Capillary hydrostatic pressure

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• MICROCIRCULATION –
(CAPILLARY CIRCULATION)
• Dr.Haroon Rashid.
• OBJECTIVES.
•Describ
e the
physiolo
gical
anatomy
of
capillary
circulati
on.
•Identify
the
values
for
normal
capillary
blood
flow.
•Discuss
the
dynamic
s for
interstiti
al fluid
formatio
n.
•Correlat
e this
knowled
ge to
edema
formatio
n.
• The term Microcirculation
refers to the functions of the
capillaries and the neighboring
lymphatic vessels.
• 5 % of circulating blood
volume is present in the
capillaries at any given time.
• This takes part into the
exchange of nutrients, gases
and waste products between
the blood & tissues.
• Lymphatic circulation
• The interstitial fluid enter
lymphatic capillaries through
loose junctions between
endothelial cells .
• Lymph flow back to the
thoracic duct is promoted by
contraction of smooth muscle
in wall of lymphatic vessels &
contraction of surrounding
skeletal muscle .
• Failure of lymphatic drainage
can lead to Edema .
• The Microcirculation
● Important in the transport of nutrients to
tissues
● Site of waste product removal
● Over 10 billion capillaries with surface
area of 500-700 square meters
● Solute and fluid exchange
• Types of capillaries
Classified according to the size of
the pores
• Brain – the pores are very tight and
allow only very small molecules to
pass thru.
• Kidney & Intestine - the pores are
wider – fenestrations
• Liver - the endothelium is
discontinuous with wide gaps
between the cells.
• EXCHANGE OF SUBSTANCES
ACROSS THE CAPILLARY WALL
This occurs by.
• Simple diffusion Lipid soluble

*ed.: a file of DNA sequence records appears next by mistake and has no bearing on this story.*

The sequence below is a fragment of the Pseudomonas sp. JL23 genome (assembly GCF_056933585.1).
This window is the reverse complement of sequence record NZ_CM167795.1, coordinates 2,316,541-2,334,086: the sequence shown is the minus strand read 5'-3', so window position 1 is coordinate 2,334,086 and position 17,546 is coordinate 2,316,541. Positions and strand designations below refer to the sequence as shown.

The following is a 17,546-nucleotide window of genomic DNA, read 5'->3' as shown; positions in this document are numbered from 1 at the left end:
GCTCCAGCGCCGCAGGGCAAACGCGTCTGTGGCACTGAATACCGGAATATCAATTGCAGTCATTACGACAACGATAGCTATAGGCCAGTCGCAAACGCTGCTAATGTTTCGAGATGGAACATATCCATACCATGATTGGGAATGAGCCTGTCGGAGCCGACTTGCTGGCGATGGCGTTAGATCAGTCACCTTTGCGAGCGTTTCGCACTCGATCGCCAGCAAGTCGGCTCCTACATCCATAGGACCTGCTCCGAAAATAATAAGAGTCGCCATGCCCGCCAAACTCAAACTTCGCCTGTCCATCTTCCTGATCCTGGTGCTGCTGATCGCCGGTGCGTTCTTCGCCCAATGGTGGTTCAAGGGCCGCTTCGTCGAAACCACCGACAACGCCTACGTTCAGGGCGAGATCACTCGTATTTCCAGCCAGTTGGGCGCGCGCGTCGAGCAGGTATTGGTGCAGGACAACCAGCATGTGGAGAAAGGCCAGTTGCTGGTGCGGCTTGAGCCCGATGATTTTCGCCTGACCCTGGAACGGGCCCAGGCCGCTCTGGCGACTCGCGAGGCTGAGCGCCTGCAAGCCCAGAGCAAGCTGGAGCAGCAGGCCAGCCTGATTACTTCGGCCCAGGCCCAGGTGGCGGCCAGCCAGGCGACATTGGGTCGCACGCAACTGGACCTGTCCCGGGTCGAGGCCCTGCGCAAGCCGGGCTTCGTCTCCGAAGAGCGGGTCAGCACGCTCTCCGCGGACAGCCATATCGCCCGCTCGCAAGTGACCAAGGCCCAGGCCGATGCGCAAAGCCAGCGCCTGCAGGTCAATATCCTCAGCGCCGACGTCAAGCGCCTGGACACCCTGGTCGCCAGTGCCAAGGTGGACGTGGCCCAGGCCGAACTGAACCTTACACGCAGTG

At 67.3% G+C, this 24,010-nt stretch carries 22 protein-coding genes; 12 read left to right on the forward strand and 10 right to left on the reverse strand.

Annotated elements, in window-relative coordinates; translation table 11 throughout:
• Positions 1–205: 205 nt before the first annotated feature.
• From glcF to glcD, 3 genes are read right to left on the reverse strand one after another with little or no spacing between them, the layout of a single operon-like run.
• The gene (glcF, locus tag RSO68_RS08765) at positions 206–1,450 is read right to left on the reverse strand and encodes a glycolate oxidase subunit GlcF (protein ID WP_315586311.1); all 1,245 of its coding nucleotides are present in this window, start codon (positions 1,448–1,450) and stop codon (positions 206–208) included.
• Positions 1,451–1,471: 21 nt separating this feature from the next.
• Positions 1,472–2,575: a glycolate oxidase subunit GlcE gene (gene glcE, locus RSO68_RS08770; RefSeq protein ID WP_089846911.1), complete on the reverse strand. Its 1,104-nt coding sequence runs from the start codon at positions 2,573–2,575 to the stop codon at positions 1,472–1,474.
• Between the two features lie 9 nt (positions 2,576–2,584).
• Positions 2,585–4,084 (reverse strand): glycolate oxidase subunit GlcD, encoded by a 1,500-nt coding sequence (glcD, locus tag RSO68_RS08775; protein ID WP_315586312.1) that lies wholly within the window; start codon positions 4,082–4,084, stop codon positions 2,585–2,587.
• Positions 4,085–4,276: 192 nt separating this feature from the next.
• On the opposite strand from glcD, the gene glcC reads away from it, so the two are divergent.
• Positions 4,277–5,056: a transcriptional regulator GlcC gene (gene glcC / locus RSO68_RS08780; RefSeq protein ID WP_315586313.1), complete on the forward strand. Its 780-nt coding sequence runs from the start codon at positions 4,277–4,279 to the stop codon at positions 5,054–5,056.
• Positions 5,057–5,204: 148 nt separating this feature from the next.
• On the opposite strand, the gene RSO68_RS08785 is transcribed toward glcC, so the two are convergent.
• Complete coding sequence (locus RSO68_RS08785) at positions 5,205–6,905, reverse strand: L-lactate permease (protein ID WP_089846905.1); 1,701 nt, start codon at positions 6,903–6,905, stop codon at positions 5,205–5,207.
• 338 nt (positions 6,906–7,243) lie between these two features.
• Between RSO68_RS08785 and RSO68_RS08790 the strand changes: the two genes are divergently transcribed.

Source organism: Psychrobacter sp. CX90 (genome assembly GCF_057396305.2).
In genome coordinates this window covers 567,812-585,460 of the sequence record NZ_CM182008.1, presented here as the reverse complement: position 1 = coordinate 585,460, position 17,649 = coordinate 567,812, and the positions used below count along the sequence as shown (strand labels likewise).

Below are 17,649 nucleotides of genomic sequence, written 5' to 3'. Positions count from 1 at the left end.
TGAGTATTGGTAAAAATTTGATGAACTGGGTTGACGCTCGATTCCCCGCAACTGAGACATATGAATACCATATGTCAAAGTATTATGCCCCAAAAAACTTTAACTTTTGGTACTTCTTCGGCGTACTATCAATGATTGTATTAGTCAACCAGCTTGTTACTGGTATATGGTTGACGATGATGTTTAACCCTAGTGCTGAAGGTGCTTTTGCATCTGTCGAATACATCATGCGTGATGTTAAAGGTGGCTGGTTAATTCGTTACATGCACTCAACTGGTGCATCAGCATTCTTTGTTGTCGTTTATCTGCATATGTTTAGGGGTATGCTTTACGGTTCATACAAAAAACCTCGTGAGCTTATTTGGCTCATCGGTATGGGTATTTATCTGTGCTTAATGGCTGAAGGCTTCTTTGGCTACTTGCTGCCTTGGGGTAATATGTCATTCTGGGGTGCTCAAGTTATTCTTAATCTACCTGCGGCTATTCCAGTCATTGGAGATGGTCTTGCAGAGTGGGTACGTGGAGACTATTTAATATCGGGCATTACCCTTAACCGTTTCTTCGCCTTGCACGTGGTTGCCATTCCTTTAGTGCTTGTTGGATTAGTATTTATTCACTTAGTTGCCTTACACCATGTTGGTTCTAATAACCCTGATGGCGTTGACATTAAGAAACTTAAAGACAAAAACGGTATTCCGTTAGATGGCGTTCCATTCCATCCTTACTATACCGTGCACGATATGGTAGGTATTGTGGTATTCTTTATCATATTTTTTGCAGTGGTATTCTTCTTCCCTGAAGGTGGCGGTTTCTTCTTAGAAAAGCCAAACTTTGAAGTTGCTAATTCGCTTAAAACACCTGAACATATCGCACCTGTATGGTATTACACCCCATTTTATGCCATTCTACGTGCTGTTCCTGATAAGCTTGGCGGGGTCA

gases such as O2 & CO2 readily
diffuse through the endothelial
cells.
• Bulk Flow - the most
important mechanism for fluid
transfer driven by Starlings
forces.
• FLUID COMPARTMENT.
• Total Body Water-60% of Body
Weight.(42liters) in a 70kg
person.
• Classification:-Intracellular
fluid- 40%(28 liters)
•
Extracellular
fluid-20%(14liters)
/ \
Plasma-5%
Intercellular-15%
• PERCENTAGE OF FLUID.
•
•
•
•
•
• Interstitial fluid
Interstitial fluid; also
known as intercellular fluid
and tissue fluid is fluid
between the cells of
multicellular organisms
bathes and surrounds the
cells of the body, and
provides a means of
delivering materials to the
cells, intercellular
communication, and
removal of metabolic
waste.
-
-It represents the largest
portion of the ECF
compartment . The plasma
and the interstitial fluid
intermingle through pores
in the blood capillaries
which allow water and
most dissolved substances
except protein to diffuse .
- The exchange of material
across the capillaries
occurs at high rate by
diffusion in both direction.
- Formation of the IF
;The high content
of proteins in the
plasma accounts
for its higher
osmotic pressure
compared to that
of the IF which will
attract fluid and
dissolved
substances into the
circulation from
the tissue spaces .
Opposing this force
is the hydrostatic
pressure of the
blood which tends
to force fluids out
of the circulation
and into the tissue
spaces, thus
equilibrium is
always
maintained.
Edema; Is the term
used to describe an
unusual
accumulation of
interstitial fluid
which occurs when
an alteration in the
balance mentioned
earlier occurs . It
could happen due
to decrease in
plasma albumin
concentration
leading to a